Tribal Government & News

Tribe continues holding Facebook Live events

Tribal Council Chairwoman Cheryle A. Kennedy talks to the Tribal membership on Wednesday, April 1, during a Facebook Live event that also featured Spirit Mountain Casino General Manager Stan Dillon, Health Services Executive Director Kelly Rowe and General Manager David Fullerton. (Smoke Signals screen capture)


By Danielle Frost

Smoke Signals staff writer

Shortly after the Tribe was restored in 1983, a frequent topic of discussion amongst leaders was how to avoid putting Tribal members’ futures in the hands of another government. The answer was to create endowments that would grow over time and sustain the Tribe should there ever be a crisis.

“We were setting up a foundation so that we would never be subjected to humiliation again,” said Tribal Council Chairwoman Cheryle A. Kennedy. “Those endowments were thought about before we had a dime to put in there.”

Thanks to the foresight of past leaders, the Tribe will remain solvent during the COVID-19 crisis, Kennedy told viewers during a Facebook Live event on Wednesday, April 1.

“We set those up in case of a catastrophic event or if the U.S. government decided to no longer give funds to Tribes,” Kennedy said. “The funds are there today to meet the challenges caused by this pandemic. … The Tribe is financially stable and looking to what the needs of the members may be. Tribal Council passed a COVID-19 Tribal response program for our members today. Staff will need a little while to get the program worked out, but together we can make it through this difficult time. We need to unite.”

Also participating in the Facebook Live event were General Manager David Fullerton, Executive Director of Health Services Kelly Rowe, Tribal Council Chief of Staff Stacia Hernandez and Spirit Mountain Casino General Manager Stan Dillon. Almost 400 people tuned into the event.

Rowe told Facebook Live attendees that the Tribe’s Health & Wellness Clinic employees began testing Tribal members for COVID-19 a few weeks ago and so far 20 tests have come back negative and three are awaiting results.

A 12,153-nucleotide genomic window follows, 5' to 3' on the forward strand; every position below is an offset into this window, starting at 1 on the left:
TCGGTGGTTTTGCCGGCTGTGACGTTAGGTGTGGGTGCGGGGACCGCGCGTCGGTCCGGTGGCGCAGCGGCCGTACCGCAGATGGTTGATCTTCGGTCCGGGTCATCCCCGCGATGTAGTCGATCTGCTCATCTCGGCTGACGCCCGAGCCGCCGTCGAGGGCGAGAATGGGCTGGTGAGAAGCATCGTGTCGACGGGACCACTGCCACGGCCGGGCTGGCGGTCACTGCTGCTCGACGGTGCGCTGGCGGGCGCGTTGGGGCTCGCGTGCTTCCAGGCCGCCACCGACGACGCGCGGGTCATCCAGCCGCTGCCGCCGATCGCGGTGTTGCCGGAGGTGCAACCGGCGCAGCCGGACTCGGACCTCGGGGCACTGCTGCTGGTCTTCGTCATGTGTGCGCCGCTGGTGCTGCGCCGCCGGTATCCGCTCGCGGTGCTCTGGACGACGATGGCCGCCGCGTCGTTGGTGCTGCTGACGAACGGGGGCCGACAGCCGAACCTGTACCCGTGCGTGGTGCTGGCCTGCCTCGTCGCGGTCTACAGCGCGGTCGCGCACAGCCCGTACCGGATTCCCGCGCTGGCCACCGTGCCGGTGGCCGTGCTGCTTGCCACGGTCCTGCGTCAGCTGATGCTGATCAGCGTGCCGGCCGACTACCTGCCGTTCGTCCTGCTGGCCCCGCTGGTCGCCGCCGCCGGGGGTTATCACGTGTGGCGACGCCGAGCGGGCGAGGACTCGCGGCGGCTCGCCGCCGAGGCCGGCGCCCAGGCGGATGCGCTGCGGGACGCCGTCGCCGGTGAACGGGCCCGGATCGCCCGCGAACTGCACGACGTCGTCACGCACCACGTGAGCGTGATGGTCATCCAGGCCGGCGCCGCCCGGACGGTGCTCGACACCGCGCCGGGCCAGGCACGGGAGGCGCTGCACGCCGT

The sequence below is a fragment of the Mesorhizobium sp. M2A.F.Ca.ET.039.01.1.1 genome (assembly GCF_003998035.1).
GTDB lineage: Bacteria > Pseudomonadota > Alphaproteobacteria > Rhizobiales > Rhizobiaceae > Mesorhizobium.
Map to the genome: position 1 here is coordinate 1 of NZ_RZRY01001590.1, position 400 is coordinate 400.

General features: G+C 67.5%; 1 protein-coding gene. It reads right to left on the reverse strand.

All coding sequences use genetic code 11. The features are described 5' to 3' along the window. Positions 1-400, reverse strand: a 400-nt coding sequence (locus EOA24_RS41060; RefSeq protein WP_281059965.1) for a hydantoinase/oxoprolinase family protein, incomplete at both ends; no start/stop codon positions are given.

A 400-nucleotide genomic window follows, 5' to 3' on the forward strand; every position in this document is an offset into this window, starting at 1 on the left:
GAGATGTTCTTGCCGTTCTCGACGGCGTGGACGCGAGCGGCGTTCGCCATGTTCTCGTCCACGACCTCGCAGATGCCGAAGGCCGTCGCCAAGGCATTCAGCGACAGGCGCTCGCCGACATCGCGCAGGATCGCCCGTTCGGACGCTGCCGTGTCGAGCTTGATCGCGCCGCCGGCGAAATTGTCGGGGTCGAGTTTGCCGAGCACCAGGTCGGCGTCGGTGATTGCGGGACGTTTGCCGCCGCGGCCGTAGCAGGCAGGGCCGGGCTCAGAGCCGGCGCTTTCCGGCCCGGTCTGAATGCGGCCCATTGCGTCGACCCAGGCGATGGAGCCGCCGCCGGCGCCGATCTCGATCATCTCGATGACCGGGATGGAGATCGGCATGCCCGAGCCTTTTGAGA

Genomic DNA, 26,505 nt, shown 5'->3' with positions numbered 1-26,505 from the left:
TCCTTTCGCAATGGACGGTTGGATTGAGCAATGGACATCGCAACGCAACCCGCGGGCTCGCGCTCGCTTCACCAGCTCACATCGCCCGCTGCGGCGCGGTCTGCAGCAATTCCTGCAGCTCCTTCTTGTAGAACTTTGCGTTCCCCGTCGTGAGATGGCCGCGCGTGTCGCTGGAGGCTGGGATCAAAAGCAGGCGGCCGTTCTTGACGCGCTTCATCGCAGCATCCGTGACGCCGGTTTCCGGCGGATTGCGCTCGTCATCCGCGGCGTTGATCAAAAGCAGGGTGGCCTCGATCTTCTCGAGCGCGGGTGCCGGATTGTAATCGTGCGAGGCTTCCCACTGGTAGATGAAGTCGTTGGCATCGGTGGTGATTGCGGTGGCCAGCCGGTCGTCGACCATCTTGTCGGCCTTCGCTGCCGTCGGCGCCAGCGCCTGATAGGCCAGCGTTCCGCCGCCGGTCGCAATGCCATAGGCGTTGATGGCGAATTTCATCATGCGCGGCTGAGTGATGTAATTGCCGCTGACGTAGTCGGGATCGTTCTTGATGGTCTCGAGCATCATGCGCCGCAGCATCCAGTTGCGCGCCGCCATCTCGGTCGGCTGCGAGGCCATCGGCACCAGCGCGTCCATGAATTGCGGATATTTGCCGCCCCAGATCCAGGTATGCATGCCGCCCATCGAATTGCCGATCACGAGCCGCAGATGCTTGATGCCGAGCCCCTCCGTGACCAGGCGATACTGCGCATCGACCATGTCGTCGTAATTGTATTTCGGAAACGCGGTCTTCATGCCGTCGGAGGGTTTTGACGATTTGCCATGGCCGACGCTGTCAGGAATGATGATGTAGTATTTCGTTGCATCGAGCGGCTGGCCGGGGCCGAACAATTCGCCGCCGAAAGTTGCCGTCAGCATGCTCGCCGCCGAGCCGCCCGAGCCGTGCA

“This disease is an insidious one,” she said. “There are so many possibilities for it to spread. If anyone watching this has tested positive elsewhere, please let us know. … As things progress, I just really want to echo Cheryle’s ask and ask everyone to make sure they keep up with hygiene. I know (all the restrictions) are a sacrifice so I want to thank everyone for it. You’re not just saving you, you are saving everyone around you. Unfortunately, you can’t just look at someone and know if they are at high risk for this.”

One of the questions for Dillon was how the casino is keeping its employees safe.

“We did the ultimate by shutting down the casino,” he said. “By making that sacrifice, we are helping our employees and guests stay safe. Even before this virus, we had heavy duty cleaning every day. Prior to the close, we were doing this every hour.”

Dillon said that despite the closure, some construction activities were continuing, with social distancing rules in place. These include the remodel of Spirit Mountain Lodge and a sportsbook betting area, new restrooms and the planning of a recreational vehicle park.